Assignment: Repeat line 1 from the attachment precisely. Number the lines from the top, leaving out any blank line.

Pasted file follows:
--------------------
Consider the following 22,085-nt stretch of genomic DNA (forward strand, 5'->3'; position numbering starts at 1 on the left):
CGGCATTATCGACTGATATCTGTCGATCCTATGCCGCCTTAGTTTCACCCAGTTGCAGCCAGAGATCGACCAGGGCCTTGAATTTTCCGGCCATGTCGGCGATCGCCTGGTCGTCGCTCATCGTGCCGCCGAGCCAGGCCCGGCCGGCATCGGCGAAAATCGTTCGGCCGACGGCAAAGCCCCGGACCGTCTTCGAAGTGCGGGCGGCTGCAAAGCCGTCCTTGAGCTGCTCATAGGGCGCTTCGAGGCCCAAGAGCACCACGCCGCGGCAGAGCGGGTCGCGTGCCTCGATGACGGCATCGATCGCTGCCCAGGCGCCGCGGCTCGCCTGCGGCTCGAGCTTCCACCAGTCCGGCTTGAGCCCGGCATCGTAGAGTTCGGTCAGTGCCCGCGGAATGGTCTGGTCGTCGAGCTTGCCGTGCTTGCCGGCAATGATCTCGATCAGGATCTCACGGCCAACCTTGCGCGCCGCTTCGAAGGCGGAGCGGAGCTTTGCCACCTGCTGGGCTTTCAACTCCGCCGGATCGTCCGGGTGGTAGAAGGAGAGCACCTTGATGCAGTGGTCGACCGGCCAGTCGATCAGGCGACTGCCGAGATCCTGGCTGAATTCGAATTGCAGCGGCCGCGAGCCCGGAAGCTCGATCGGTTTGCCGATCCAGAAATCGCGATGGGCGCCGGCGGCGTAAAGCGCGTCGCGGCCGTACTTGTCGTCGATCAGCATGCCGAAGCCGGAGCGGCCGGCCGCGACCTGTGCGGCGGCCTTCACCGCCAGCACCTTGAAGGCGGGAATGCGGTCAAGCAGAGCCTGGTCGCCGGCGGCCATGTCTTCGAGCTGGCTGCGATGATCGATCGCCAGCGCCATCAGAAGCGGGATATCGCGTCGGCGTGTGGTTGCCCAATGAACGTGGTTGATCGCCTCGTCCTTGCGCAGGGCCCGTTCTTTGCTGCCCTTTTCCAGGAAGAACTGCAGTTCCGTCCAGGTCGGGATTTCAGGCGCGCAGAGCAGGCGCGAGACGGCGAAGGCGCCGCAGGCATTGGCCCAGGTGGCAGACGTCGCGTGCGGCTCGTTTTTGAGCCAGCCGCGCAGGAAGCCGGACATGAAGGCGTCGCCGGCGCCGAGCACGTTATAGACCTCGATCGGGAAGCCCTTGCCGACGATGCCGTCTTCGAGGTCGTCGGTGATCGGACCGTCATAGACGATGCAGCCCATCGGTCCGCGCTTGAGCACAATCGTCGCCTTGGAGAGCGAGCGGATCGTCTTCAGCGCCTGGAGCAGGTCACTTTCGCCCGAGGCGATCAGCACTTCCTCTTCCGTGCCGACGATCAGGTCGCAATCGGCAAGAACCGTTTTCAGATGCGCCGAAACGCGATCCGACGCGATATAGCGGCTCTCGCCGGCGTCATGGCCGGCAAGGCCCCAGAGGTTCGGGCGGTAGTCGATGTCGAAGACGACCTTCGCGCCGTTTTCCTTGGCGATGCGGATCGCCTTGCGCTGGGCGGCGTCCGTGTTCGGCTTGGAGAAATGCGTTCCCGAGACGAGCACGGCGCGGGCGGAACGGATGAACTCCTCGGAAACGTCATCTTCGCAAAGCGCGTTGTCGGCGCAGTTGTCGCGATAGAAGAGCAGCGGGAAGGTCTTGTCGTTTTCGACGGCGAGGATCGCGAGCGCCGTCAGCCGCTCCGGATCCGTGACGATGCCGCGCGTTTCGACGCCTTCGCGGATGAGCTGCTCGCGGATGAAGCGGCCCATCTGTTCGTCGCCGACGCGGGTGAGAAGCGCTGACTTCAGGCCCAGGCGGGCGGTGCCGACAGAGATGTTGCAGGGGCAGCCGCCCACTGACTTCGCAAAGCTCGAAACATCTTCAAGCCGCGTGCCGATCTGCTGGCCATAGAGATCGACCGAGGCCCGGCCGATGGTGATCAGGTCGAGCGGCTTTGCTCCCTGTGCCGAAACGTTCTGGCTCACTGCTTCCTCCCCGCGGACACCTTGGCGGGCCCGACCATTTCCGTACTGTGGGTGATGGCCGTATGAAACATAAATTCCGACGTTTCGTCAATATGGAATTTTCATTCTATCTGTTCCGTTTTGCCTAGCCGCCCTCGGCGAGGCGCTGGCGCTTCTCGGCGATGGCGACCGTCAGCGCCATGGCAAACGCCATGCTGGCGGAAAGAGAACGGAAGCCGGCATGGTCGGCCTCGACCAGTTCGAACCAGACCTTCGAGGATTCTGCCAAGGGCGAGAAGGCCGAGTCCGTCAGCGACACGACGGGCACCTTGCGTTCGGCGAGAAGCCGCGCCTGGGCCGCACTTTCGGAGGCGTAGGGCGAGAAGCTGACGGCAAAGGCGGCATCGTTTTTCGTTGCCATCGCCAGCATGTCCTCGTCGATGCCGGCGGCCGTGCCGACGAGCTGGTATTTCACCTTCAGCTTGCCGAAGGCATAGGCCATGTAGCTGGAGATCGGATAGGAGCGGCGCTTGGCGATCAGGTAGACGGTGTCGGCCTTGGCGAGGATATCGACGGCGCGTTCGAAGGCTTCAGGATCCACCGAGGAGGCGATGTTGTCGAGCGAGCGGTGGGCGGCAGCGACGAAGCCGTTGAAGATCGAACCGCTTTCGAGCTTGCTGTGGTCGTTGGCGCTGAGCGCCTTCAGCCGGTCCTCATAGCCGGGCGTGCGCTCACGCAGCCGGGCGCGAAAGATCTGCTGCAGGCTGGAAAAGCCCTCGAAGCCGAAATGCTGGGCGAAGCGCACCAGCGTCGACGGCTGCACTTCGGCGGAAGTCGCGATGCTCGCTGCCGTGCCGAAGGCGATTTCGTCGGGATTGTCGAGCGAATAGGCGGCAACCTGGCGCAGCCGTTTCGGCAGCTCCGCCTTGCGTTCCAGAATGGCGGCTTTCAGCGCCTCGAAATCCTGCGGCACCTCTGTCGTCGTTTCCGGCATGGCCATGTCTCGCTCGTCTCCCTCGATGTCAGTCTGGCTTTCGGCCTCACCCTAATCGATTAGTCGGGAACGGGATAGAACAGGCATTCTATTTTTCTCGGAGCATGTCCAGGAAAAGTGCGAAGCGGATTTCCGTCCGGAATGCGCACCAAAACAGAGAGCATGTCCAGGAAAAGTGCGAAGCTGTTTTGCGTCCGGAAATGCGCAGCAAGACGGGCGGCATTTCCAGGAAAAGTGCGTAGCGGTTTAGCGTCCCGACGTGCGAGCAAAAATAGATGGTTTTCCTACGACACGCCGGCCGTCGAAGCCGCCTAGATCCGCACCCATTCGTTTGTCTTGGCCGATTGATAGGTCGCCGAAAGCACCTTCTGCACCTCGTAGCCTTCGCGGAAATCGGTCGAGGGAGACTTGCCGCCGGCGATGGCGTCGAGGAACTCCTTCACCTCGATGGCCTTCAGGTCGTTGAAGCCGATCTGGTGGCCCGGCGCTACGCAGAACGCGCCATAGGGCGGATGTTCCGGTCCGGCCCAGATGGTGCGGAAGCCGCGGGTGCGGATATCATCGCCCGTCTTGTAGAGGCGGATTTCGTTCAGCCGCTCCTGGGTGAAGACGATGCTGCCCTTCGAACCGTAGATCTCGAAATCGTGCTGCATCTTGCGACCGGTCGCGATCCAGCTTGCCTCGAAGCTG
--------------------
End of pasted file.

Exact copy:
Consider the following 22,085-nt stretch of genomic DNA (forward strand, 5'->3'; position numbering starts at 1 on the left):